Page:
This paper examines the wider lessons to be obtained from the story of the CSIRO-related start-up company, Radiata Inc. It shows how CSIRO's sustained trans-disciplinary capability-building efforts in radio-astronomy helped to produce a generation of electronic engineers well-versed in cutting-edge integrated circuit design and development who were also able to work effectively in commercial environments. Collaboration between radio-astronomers and engineers continued to develop via joint CSIRO-Macquarie University work examining wireless Local Area Network solutions based on mathematical techniques used in radio-astronomy and utilising state-of-the-art chip design methods. This work culminated in the formation of Radiata Inc. and its subsequent acquisition by Cisco Systems in 2001, to be followed by Cisco's withdrawal from wireless chip development in 2004. The paper considers the wider implications of this story, highlighting the importance of transdisciplinary capability-building to increasing the odds of success in the risky process of innovating. It concludes that CSIRO should continue to develop its options-based approach to valuing R&D outcomes in order to better demonstrate the ways in which capability-building can generate improved odds of success in innovation for a wide range of businesses - provided that they have access to the skilled staff generated by this type of 'rounded' training related to basic research.
Radiata; capabilitybuilding; innovation; networks; risk; astronomy; semiconductors
This paper considers the role played by CSIRO in the story of the well-known spinoff firm, Radiata. The paper tells a fairly technical story in order to communicate an important message to policy-makers. This message is that long-term capability-building involving close links between blue-sky research and engineering design skills can be extremely valuable. The paper explains how strategic decisions about post-graduate research training and research investments made by radio-astronomers in CSIRO in the 1960s helped to generate some major commercial outcomes some thirty-years later - notably the formation and sale of the company Radiata Inc. to Cisco Systems Inc. for a substantial amount of money.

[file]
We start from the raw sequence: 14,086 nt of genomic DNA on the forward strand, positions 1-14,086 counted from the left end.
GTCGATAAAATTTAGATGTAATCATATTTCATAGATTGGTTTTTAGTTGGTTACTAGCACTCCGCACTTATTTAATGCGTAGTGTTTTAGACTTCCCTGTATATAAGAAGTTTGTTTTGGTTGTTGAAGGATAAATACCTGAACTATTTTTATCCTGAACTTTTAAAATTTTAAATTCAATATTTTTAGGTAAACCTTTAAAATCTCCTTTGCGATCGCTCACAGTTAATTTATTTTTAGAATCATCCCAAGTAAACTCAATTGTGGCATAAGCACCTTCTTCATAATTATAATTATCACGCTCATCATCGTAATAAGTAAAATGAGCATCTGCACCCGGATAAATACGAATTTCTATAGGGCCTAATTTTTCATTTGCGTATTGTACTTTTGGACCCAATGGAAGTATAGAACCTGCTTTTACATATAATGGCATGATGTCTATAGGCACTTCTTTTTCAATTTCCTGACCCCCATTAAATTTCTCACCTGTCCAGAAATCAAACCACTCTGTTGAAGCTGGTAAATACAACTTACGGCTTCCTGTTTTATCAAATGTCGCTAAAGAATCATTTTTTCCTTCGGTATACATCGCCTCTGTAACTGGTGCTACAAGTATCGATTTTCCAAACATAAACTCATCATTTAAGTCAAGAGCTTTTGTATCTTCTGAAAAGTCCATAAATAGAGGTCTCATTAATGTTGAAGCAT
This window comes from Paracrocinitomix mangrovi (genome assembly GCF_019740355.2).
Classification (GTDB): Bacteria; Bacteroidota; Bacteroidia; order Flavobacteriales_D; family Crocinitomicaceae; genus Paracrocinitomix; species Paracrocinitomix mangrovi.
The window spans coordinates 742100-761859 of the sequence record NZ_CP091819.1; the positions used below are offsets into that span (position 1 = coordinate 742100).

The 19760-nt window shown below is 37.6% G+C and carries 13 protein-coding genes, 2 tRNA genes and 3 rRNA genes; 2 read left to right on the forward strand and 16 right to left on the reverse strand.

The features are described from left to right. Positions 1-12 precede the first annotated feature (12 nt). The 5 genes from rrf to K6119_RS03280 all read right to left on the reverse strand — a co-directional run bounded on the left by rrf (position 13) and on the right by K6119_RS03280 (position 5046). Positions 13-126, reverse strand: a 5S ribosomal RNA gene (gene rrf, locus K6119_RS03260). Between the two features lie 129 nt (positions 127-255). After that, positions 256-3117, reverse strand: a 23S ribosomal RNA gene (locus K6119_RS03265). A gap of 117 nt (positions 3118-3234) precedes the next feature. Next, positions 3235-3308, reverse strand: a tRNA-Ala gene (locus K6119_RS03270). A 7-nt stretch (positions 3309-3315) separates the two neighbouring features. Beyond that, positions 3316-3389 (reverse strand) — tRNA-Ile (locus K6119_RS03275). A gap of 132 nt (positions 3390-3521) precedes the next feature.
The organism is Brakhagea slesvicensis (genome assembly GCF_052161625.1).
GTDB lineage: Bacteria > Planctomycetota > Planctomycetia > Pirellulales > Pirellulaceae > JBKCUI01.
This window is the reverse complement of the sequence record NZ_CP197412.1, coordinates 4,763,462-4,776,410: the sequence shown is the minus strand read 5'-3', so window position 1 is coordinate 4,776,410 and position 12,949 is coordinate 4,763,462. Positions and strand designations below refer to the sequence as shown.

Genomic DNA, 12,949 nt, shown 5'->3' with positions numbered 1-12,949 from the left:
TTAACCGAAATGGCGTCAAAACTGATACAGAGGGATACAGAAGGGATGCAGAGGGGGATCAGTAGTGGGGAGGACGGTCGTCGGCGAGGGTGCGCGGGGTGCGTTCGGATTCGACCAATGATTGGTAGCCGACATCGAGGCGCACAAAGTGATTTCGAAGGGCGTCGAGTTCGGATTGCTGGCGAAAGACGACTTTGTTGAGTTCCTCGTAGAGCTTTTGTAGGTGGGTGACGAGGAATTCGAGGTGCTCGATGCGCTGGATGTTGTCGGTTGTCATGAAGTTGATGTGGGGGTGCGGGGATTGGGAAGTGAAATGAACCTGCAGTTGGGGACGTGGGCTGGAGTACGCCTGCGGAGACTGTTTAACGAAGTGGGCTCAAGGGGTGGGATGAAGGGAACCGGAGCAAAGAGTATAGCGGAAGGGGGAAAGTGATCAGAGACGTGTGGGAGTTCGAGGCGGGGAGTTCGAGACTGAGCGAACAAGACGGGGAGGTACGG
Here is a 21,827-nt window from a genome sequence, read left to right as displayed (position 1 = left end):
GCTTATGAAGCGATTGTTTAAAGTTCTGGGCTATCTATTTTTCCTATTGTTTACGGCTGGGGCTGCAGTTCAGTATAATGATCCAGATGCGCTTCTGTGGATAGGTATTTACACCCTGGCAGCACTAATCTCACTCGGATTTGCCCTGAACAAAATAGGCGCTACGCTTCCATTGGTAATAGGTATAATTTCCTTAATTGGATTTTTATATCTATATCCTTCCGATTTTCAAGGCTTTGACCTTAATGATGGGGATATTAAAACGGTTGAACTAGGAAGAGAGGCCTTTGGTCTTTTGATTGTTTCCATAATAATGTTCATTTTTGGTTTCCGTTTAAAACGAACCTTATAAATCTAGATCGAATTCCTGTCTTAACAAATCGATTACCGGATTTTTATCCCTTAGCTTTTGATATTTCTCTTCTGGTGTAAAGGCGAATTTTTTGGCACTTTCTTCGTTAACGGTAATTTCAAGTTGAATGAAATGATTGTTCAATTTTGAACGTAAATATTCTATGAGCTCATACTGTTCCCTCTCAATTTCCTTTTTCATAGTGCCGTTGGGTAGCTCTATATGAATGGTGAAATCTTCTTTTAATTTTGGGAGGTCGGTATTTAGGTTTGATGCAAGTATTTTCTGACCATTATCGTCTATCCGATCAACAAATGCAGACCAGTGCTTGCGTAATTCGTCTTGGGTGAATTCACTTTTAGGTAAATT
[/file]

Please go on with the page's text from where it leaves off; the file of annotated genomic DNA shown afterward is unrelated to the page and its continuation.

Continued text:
The story told here covers technical issues because these are critical to understanding what capability building means in practice - beneath the rhetoric that can characterise policy debates over research commercialisation. The paper draws heavily upon a more detailed paper prepared for the Australian Government Department of Education, Science and Training (Matthews and Frater 2003). The names of individuals are intentionally omitted because specific recollections differ between members of the 'community of practice' involved and it may be unfair to name particular individuals in the context of this group-based activity that extended beyond CSIRO per se. The fact that patent infringement litigation is currently taking place reinforces the need for anonymity.
The lesson for policy-making in general, and for CSIRO's future mission in particular, is twofold; first, that this type of long-term capability building generates important option-values as a by-product of blue-sky research and, second, that these options can only be exploited if the necessary engineering and investment risk management skills linked to international networks of 'communities of practice' are also available. The inter-dependence between option values and commercial acumen complicates policy-making designed to encourage 'research commercialisation'. Whilst it is necessary to protect the intellectual property (IP) that arises from publicly-funded research, not least because businesses may appropriate and suppress potentially useful technologies if they threaten the value of corporate balance sheets, there is a significant difference between formal IP protection and extracting significant value from this IP. …